The Senate Reform Proposal

Yesterday the Democrats introduced their cloture reform package, and I’d give it about one cheer.  Here’s a brief rundown on what the Majority Leader proposed.

1.  End secret holds.  Good idea, though it won’t matter all that much.

2.  Reduce the maximum number of hours for debate on nominees once cloture is invoked from 30 to 2.  Also worthwhile, especially as I wrote an op-ed arguing for this change back in October. (No doubt that left them all quaking in their boots.)  This could make a difference for some judicial and executive nominations.

3.  Remove the need to invoke cloture on a motion to proceed.  Fine, though modest.

4.  The final item is the much-vaunted “talking filibuster” change.  Unless I’m missing something, this is basically a joke.  The proposal is that if a cloture petition fails, then the minority must hold the floor as long the item that was the subject of the cloture vote is the pending business.

This is no different from the current rules–it’s entirely symbolic.  If the Majority Leader does not withdraw a filibustered bill or nomination as the pending business, he can force the minority to hold the floor continuously.  The point is that he almost never chooses to do that.  The new “rule” doesn’t make that more likely.  It doesn’t say, for example, that the filibustered measure must stay on the floor for a certain period of time after cloture is rejected.  That would have more teeth.

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2 Responses

  1. Ken Rhodes says:

    I’m not sure I understand your description of number 4, but if I do, then I disagree with your characterization.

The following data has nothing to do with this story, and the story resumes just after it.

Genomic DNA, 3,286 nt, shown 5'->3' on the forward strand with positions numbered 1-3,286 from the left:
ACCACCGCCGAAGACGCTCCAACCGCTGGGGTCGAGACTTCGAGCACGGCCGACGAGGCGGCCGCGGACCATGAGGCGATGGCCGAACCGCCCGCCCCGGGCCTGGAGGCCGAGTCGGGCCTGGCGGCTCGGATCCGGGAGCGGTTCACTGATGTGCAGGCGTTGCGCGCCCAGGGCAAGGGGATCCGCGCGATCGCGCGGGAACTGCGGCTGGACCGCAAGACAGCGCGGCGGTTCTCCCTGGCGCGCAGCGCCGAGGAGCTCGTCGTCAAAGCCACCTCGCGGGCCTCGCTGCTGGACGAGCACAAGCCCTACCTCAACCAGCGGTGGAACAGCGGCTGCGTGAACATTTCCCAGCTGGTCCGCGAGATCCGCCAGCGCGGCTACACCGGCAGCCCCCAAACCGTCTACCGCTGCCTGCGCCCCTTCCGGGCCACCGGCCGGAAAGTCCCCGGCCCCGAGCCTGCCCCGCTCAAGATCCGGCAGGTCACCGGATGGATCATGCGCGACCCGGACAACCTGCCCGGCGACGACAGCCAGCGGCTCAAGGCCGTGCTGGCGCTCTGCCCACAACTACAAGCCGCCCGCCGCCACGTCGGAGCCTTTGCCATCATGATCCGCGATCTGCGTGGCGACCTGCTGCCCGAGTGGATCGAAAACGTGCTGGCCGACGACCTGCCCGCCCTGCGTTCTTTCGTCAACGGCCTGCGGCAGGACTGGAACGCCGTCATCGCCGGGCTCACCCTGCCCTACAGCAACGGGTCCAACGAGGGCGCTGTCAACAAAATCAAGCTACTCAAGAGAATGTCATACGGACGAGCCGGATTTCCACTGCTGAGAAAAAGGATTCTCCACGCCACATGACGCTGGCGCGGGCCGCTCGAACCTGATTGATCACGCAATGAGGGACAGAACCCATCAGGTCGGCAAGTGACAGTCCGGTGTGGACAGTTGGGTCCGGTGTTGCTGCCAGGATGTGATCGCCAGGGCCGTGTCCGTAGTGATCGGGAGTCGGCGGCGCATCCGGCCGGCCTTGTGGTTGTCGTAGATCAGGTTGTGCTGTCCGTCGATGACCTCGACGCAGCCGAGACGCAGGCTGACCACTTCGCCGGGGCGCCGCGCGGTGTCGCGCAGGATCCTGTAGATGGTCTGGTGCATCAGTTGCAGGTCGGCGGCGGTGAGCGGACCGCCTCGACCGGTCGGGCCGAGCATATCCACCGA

It has long been my contention that allowing somebody to say “I filibuster” and automatically shifting the subject legislation to track 2, which is the spur that doesn’t go anywhere, has allowed the Senate gridlock we seem to suffer under.

    I believe if the minority that wants to block a motion has to actually get up and speak, they will become much more reluctant to do so for every little thing they don’t like. The price for filibuster will become visibility–their constituents will get to see them gridlocking the senate. I believe that would cause them to be more judicious in deciding which issues are important enough to do that.

    And then, if they do a “real filibuster,” then the majority who don’t have enough votes to override will have to decide whether their proposed legislation is sufficiently important to gridlock the Senate until the minority caves in.

    As it is now, Senators Mansfield and Byrd should not be proud of their “two track” system.

  2. Howard Wasserman says:

    I like your addition of a minimum time the matter must remain on the calendar. The change does make one change, in putting the onus to hold the floor on the filibustererers. During the period of unlimited debate, there can be no quorum calls. So the majority does not have to remain in chambers to keep the minority talking. A small change, but beneficial nonetheless.